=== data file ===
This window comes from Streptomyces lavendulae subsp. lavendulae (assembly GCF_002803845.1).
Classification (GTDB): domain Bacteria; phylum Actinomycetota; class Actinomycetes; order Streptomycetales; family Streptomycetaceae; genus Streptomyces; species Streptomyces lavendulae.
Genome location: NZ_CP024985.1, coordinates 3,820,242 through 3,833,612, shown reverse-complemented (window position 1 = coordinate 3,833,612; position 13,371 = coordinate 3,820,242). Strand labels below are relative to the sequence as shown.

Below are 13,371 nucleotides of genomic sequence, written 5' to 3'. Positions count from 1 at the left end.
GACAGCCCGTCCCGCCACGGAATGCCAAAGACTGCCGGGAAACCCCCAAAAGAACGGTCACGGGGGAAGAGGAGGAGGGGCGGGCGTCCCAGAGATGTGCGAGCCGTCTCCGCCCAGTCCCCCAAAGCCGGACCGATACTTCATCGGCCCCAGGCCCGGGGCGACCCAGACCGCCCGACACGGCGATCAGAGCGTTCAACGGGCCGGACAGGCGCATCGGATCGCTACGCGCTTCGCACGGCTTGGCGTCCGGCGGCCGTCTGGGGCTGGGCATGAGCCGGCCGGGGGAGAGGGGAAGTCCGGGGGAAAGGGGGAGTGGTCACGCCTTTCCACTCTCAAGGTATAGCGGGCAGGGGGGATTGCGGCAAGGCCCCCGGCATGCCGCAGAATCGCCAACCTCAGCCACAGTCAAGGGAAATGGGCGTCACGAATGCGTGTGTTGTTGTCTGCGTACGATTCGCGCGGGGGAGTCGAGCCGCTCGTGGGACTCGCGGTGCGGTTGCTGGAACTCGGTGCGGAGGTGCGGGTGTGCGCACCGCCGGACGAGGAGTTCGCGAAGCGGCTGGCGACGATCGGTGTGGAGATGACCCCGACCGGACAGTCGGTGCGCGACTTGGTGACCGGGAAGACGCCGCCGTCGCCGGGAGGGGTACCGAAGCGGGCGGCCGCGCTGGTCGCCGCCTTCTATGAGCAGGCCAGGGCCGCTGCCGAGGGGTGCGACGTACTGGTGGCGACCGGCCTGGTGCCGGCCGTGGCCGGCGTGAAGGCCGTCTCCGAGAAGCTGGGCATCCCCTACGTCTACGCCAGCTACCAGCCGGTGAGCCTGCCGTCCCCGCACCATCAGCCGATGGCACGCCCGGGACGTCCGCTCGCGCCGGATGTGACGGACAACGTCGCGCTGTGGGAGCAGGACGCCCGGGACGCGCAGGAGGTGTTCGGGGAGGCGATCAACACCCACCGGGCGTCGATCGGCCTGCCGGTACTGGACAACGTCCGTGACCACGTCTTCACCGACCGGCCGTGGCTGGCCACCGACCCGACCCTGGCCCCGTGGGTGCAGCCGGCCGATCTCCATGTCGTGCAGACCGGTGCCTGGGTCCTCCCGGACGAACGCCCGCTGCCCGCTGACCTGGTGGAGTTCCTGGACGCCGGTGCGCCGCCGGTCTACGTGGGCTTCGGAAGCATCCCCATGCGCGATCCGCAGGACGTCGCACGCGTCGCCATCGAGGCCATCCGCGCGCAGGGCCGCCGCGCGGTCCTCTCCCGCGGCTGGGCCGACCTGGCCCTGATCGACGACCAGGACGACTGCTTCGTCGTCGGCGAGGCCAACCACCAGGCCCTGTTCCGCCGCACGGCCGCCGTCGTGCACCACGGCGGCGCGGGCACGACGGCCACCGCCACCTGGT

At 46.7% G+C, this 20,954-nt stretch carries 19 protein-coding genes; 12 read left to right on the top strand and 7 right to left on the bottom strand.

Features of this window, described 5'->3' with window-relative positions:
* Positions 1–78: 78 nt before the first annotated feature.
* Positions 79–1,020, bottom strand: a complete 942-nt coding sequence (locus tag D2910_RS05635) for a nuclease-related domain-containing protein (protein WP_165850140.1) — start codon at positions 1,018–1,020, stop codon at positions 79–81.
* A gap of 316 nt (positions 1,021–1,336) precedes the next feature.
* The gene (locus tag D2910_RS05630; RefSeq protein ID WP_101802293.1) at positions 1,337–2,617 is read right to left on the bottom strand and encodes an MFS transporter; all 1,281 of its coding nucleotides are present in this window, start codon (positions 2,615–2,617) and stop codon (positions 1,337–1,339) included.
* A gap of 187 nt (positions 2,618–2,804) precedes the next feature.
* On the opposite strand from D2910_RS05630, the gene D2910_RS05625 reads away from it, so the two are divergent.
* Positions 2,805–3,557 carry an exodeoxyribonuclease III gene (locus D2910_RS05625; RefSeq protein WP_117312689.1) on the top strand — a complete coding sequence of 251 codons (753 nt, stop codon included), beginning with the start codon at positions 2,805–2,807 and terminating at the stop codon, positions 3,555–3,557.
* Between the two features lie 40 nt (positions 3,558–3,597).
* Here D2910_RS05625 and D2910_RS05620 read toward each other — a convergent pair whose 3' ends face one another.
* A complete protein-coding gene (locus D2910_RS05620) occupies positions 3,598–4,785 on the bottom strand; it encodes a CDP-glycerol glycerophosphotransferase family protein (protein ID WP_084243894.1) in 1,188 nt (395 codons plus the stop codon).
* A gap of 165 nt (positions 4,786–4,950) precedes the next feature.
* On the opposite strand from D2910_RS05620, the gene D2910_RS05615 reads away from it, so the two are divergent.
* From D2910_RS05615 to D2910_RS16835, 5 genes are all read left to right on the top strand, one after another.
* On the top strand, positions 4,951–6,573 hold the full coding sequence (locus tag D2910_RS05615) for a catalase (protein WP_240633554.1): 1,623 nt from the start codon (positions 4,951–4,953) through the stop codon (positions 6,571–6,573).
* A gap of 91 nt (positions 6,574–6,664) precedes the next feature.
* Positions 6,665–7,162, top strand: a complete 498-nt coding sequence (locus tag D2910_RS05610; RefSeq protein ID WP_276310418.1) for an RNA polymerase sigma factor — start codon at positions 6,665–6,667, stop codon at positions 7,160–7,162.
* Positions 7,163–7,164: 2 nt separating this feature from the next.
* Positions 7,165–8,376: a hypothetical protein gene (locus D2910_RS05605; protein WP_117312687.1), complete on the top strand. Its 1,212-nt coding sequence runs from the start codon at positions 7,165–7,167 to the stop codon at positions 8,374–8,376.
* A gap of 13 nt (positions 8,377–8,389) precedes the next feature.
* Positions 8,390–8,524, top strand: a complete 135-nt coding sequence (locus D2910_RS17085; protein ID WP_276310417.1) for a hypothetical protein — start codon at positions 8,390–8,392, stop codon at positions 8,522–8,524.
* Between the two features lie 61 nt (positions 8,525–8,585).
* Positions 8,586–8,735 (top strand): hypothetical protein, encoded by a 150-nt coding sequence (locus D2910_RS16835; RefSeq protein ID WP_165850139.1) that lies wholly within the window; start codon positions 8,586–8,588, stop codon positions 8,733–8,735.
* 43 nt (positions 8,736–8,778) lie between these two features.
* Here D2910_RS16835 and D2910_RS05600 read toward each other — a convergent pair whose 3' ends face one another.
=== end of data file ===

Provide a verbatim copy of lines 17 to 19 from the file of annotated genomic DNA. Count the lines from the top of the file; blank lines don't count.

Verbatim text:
* A complete protein-coding gene (locus D2910_RS05620) occupies positions 3,598–4,785 on the bottom strand; it encodes a CDP-glycerol glycerophosphotransferase family protein (protein ID WP_084243894.1) in 1,188 nt (395 codons plus the stop codon).
* A gap of 165 nt (positions 4,786–4,950) precedes the next feature.
* On the opposite strand from D2910_RS05620, the gene D2910_RS05615 reads away from it, so the two are divergent.